Boy, that's a good question. I'm not sure if you can get there for the very reason you mentioned, the differing densities of the two materials. It complicates things more if you hunt upland birds with lead then switch to steel for MW.

          Good question, I think the only thing you could do to mitigate the cost is reload the steel.

          If it helps, you're not alone in your duck boat, I ain't the shot I used to be either. I look at it like this, the more I miss, the more hunting I get to do. Have fun, good luck.

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          • #6
            Yes, I do believe there is a good chance that you would never be able to get the two shells to shoot exactly the same, but think with all the different types of lead loads still available, there might be a chance to get fairly close. I just may have to knuckle down and do the math with all available info we have on how both types shoot. And yes, I used to reload shot shells and still have my old Mec reloader. Only problem is setting it up to reload steel. I've looked into it a bit and it's not a major change, just have to change out a few components. Other than that the only problem is, I've never seen any store that carries steel shot. I guess I'd have to order it, and with the cost of shipping I really don't know if it would be that cost effective overall. I may look into that more. Anyway, thanks for the input.
            Sheep hunting...... the pain goes away, but the stupidity remains...!!!

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            • #7
              I shoot shot gun leagues every week, I use to work at the birchwood gun club i know i dont shoot as much as some people but i have quite a bit of range time shooting skeet, trap and sporting clays. I also have been duck hunting for 25 years. For what it is worth i think it would almost be impossible to match up a lead shell to a steel shell. I have some reasoning behind this.
              1. Chokes, steel and lead act different through the same choke.
              2. Amount of bb's would have to be counted some how to make sure the same amount of shot is in each shell. which i think would be tough to do, example, for easy math a one ounce shell will have 20 steel pellets which would be roughly 13 pellets. so you would have less shot going through the air when trying to come up with a lead load.
              3. Trap machines throw generally on pretty consistent speed, birds do not.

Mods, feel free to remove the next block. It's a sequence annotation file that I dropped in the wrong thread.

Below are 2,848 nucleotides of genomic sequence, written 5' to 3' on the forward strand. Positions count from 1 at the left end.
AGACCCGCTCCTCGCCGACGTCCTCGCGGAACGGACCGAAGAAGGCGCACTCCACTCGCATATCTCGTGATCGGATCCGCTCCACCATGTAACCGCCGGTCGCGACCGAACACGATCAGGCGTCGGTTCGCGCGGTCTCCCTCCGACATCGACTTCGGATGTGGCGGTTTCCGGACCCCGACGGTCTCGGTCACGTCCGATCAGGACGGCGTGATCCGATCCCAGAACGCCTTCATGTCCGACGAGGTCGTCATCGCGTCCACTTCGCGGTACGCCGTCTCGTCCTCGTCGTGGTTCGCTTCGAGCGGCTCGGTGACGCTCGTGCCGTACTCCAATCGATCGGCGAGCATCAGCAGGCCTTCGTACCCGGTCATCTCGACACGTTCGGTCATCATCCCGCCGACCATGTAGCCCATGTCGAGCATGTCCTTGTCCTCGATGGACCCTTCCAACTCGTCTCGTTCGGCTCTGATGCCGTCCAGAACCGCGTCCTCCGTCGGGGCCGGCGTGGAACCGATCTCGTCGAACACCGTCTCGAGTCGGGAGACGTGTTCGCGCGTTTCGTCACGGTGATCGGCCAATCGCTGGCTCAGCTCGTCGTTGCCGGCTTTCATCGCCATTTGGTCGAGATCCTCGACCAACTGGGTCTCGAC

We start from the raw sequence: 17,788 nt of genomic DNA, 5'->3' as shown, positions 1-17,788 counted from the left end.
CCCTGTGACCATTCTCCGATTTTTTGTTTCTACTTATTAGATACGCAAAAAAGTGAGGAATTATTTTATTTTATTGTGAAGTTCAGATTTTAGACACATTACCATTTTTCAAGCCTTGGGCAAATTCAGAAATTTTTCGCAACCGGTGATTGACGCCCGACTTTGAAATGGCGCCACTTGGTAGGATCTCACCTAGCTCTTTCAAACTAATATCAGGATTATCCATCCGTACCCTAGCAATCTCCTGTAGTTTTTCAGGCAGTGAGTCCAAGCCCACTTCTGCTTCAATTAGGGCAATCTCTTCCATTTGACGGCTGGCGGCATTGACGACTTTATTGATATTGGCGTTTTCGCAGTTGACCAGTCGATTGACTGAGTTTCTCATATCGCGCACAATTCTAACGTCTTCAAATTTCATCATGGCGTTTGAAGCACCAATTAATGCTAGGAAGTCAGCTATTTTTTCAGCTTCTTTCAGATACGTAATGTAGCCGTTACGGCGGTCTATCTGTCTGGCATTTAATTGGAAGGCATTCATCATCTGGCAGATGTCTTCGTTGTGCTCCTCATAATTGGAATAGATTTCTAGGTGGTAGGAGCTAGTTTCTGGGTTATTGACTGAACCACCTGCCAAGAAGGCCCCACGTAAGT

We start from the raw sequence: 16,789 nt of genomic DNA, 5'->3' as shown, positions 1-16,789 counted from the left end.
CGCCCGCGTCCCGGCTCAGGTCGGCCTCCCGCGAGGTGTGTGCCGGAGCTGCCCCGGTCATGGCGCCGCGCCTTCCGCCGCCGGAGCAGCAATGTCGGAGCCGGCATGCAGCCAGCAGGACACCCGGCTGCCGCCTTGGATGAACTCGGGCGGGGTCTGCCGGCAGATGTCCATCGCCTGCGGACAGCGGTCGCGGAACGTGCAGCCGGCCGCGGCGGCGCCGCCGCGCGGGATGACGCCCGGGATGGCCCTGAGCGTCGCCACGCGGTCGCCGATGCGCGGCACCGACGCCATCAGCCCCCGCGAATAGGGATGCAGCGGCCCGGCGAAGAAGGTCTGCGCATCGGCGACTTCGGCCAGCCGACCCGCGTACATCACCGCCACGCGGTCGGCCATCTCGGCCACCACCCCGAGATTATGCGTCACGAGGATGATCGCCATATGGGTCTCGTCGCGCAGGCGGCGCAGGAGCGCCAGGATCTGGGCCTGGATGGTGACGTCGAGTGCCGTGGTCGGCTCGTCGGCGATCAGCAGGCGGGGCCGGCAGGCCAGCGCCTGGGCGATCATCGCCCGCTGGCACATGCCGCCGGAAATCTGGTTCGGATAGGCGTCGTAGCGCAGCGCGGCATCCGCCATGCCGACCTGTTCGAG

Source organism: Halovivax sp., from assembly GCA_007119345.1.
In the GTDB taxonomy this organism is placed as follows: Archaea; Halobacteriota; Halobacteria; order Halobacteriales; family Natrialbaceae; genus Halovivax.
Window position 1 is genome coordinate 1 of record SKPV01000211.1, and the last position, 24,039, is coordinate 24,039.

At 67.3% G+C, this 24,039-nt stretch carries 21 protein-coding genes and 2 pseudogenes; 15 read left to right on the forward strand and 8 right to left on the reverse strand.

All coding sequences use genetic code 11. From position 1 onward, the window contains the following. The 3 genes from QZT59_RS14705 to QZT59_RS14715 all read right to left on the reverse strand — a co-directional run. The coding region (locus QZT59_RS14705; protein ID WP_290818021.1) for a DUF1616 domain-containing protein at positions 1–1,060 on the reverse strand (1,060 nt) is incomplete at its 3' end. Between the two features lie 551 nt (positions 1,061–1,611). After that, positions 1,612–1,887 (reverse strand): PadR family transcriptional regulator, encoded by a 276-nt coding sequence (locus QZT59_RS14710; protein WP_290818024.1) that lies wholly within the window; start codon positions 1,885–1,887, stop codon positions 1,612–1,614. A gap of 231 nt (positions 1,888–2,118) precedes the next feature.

4. if your shooting birds at 30 yard and using a modified choke you probably have an allowable lead error of +/- a foot or so ( assuming you have about a 2' diameter pattern at 30 yards) for if a shot is going 250' faster i do not think it is going to require too much additional thought on how far to lead.
              5. The calculations and instincts that are going on in your head while you are leading a duck happens so fast that i dont think you have much time to say well its flying this fast and that means i have to be "x" amount in front of it.
              6. Most over the counter trap shells are shooting around 1200 FPS, looking at my duck shells they are around 1450 FPS so youre only looking at ~250 FPS difference in steel loads to trap loads.

              Shooting birds/clays is like all other sports. If you stop shooting for a long period of time you start to lose some of the skills you once had. I dont shoot much during the summer and it takes me a few times at shot gun leagues to get back in to the swing of things. (see what i did there)

              I think a better solution would be to pattern your gun with a few different chokes to see which one shoots the best with what ever shell you're going to be using.

              And besides isnt going out and shooting clays way more fun the math problems?!
              I will never be a "Prostaffer" its not that I am not good enough
              but its because I refuse to pimp products for free.

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              • #8
                I think the best idea would be to match the speed of your loads. Steel shot is normally loaded faster than lead. Putting the center of your shot pattern on target is more important than pattern density. This advice provided by someone just now getting into the clay shooting business, but I killed a bunch of ducks back in the day.

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                • #9
                  Originally posted by Redlander View Post
                  I think the best idea would be to match the speed of your loads.
                  That's pretty much what I was thinking.

                  Sheep hunting...... the pain goes away, but the stupidity remains...!!!